Because if liquid bio-fuel can only grow a fraction in a year as much fossil liquid-fuel is pumped up and burned in a year, then the only way that liquid bio-fuel could replace liquid fossil-fuel is if the use of liquid fossil fuel is strangled back down to what liquid bio-fuel can provide.

      As to agricultural “waste”, its only “waste” if its wasted. If all that “waste” were turned into biochar and mixed back into the soil its source-crops came from, the biochar-enhanced soil could grow a larger amount of agriculture biomass, the “waste” from which could be turned into a still larger amount of biochar to mix back into the soil which could grow an even larger amount of agricultural biomass, the “waste” from which could produce an even larger amount of biochar which, when mixed into the soil, could allow that soil to grow a still more larger yet amount of agricultural biomass, and so forth and so on, upward and upward and upward.

      But we can’t do that if we waste all the agricultural “waste” on degrading it into more mere fuel. And of course Gabe Brown and others might suggest grinding up and drying that “waste” to apply to the soil surface as “armor on the soil” at all the right times in the farming cycle.

      1. BlakeFelix

        Hm, I think that biofuels can’t seamlessly replace fossil fuels, but every fraction that they do replace is a fraction that doesn’t need austerity, so as long as they are better then that’s progress. I agree ethanol is a boondoggle but biodiesel has potential if something like a carbon tax makes it economically viable.

        1. drumlin woodchuckles

          That would be part of why Hansen suggested the fossil Fuel FeeTax Dividend the way he suggested it.

  2. Jackiebass63

    This when mandated was a gift to senator Grassleys base of corn farmer voters. They had run out of new ways to use their record breaking corn crops. The price of corn dropped drastically because of a surplus. I was suspicious at that time the mandate wouldn’t live up to its promises. There were negatives that were swept under the table. One was the ethanol mix reduced a cars mpg. At first there were also performance issues in cars. Longevity was another issue. Then you had major issues with small engines, like those in lawnmowers , chain saws, and other small engine products. Probably issues in these products were even worse than in cars. I purchase non ethanol gas to use in all of my small engine products. It’s amazing how much better they perform. I think the public is being misled by all of the hype over electric vehicles, not unlike the promoting of ethanol in gasoline.

  3. Dave in Austin

    A few points on ethanol and biofuels:

    1) The original push for US biofuels came before 9/11 from the romantic left.

    2) A Google search for “Energy in 1 gallon of ethanol vs one gallon of gasoline” yields: “1.5 US gallons (5.7 litres) of ethanol has the same energy content as 1.0 US gal (3.8 l) of gasoline. A flex-fuel vehicle will experience about 76% of the fuel mileage MPG when using E85 (85% ethanol) products as compared to 100% gasoline.” Ethanol is used to water gasoline.

    3) Brazil had a lot of sugar cane and post-1973 decided it would substitute for expensive gasoline in cars. It worked. But the more recent increase in sugar planting in Brazil and I assume Thailand is for sugar-to-calories-for humans… all those corn oil products being used to fatten up US consumers and poor people around the world can be made with cane sugar. Palm oil is the competition.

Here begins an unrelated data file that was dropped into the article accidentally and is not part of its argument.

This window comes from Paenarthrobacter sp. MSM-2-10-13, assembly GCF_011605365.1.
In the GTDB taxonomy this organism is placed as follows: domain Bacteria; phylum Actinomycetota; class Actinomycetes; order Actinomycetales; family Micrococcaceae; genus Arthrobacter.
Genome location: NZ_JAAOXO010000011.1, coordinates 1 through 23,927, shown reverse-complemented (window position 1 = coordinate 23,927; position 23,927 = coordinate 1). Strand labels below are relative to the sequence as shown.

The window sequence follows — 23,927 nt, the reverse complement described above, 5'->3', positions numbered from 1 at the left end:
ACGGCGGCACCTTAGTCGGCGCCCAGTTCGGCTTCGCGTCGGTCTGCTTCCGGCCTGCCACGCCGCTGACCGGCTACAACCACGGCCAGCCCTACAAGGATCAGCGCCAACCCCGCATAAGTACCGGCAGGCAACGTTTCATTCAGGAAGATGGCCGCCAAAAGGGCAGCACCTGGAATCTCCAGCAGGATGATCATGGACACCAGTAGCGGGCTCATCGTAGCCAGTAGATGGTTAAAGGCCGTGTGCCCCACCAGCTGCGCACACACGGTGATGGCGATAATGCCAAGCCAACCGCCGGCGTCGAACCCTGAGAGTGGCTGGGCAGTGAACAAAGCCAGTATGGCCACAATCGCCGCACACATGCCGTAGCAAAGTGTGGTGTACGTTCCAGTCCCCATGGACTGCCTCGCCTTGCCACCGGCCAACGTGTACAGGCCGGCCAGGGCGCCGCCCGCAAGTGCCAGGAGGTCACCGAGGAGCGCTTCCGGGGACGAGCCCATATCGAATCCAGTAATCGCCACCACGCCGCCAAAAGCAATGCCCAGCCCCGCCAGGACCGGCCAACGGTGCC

4) The post 9/11 DC joke was that Iowa had excess corn and that it could be used to either lower the price of beef or make ethanol via a catalyst called ICV- “Iowa Caucus Votes”. We did the latter, then in the usual mission creep, the sugar lobby first in Louisiana then in Jamaica (remember the Caribbean Basin Initiative?) got their noses under the tent. Jamaica built very large sugar cane processing facilities- apparently bigger than were needed to process the island’s cane. So where did the rest of the cane come from? Rumors said “Cuba” although I can’t verify that story- only one source. The only way to end the ethanol-to-fuel scam is to buy-off Iowa voters with transitional money to expand animal products production and lower beef costs for consumers.

    5) Converting forest waste and grass into “free” biofuel is old technology. In Alabama- the piney woods belt- you’d boil wood scraps with catalysts in what were called “black liquor recovery boilers”, which broke the lignin bonds and gave you fuel to power the industry. The boilers were temperamental and prone to explode and gave the region that unique “sweet” smell I remember from the late 1960s. Rust Engineering of AL was the leading designer of these plants, so Yves grew up in that world.

    6) “Grassley”. What a wonderful name for an Iowa Senator. We need a Senator from Texas named Petrovich. Rhode Island should have one named “Little”… although RI’s Senator Reed will do.

    1. drumlin woodchuckles

      I assume the “expanded animal products” production refers to petrochemical GMO shitmeat production from CAFO animals?

      Would people be prepared to pay more for meat if all the cornland in Iowa were converted into multi-species pasture systems for growing lower amounts of shinola beef at higher prices? For a higher quality of grassfed shinola beef?